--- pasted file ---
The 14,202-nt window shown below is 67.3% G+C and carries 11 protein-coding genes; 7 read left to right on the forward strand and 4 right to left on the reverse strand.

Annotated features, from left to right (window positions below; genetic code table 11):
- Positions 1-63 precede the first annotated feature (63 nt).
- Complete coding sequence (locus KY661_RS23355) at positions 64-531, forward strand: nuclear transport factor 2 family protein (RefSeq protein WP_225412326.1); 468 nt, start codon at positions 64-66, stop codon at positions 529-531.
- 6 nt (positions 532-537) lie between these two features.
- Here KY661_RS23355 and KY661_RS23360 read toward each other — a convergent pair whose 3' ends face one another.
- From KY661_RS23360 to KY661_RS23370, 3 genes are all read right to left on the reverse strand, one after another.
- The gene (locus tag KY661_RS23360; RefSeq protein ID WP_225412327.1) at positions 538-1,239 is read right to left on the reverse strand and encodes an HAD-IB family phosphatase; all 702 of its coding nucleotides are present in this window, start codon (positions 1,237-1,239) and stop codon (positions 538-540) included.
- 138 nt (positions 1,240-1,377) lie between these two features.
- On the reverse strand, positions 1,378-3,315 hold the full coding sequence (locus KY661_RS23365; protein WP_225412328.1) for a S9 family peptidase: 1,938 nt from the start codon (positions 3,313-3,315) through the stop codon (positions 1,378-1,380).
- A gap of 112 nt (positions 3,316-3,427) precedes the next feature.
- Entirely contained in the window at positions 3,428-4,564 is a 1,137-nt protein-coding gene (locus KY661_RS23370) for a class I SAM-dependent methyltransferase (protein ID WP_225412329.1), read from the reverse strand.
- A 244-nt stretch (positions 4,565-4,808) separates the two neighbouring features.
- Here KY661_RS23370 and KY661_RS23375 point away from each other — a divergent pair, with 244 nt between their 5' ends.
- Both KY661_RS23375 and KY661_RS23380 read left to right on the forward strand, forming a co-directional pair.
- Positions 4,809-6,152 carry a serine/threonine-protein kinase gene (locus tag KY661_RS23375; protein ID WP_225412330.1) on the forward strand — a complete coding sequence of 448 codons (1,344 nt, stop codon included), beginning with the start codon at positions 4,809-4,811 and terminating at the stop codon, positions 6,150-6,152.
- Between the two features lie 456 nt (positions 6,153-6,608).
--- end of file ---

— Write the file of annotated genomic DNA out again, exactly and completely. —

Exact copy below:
The 14,202-nt window shown below is 67.3% G+C and carries 11 protein-coding genes; 7 read left to right on the forward strand and 4 right to left on the reverse strand.

Annotated features, from left to right (window positions below; genetic code table 11):
- Positions 1-63 precede the first annotated feature (63 nt).
- Complete coding sequence (locus KY661_RS23355) at positions 64-531, forward strand: nuclear transport factor 2 family protein (RefSeq protein WP_225412326.1); 468 nt, start codon at positions 64-66, stop codon at positions 529-531.
- 6 nt (positions 532-537) lie between these two features.
- Here KY661_RS23355 and KY661_RS23360 read toward each other — a convergent pair whose 3' ends face one another.
- From KY661_RS23360 to KY661_RS23370, 3 genes are all read right to left on the reverse strand, one after another.
- The gene (locus tag KY661_RS23360; RefSeq protein ID WP_225412327.1) at positions 538-1,239 is read right to left on the reverse strand and encodes an HAD-IB family phosphatase; all 702 of its coding nucleotides are present in this window, start codon (positions 1,237-1,239) and stop codon (positions 538-540) included.
- 138 nt (positions 1,240-1,377) lie between these two features.
- On the reverse strand, positions 1,378-3,315 hold the full coding sequence (locus KY661_RS23365; protein WP_225412328.1) for a S9 family peptidase: 1,938 nt from the start codon (positions 3,313-3,315) through the stop codon (positions 1,378-1,380).
- A gap of 112 nt (positions 3,316-3,427) precedes the next feature.
- Entirely contained in the window at positions 3,428-4,564 is a 1,137-nt protein-coding gene (locus KY661_RS23370) for a class I SAM-dependent methyltransferase (protein ID WP_225412329.1), read from the reverse strand.
- A 244-nt stretch (positions 4,565-4,808) separates the two neighbouring features.
- Here KY661_RS23370 and KY661_RS23375 point away from each other — a divergent pair, with 244 nt between their 5' ends.
- Both KY661_RS23375 and KY661_RS23380 read left to right on the forward strand, forming a co-directional pair.
- Positions 4,809-6,152 carry a serine/threonine-protein kinase gene (locus tag KY661_RS23375; protein ID WP_225412330.1) on the forward strand — a complete coding sequence of 448 codons (1,344 nt, stop codon included), beginning with the start codon at positions 4,809-4,811 and terminating at the stop codon, positions 6,150-6,152.
- Between the two features lie 456 nt (positions 6,153-6,608).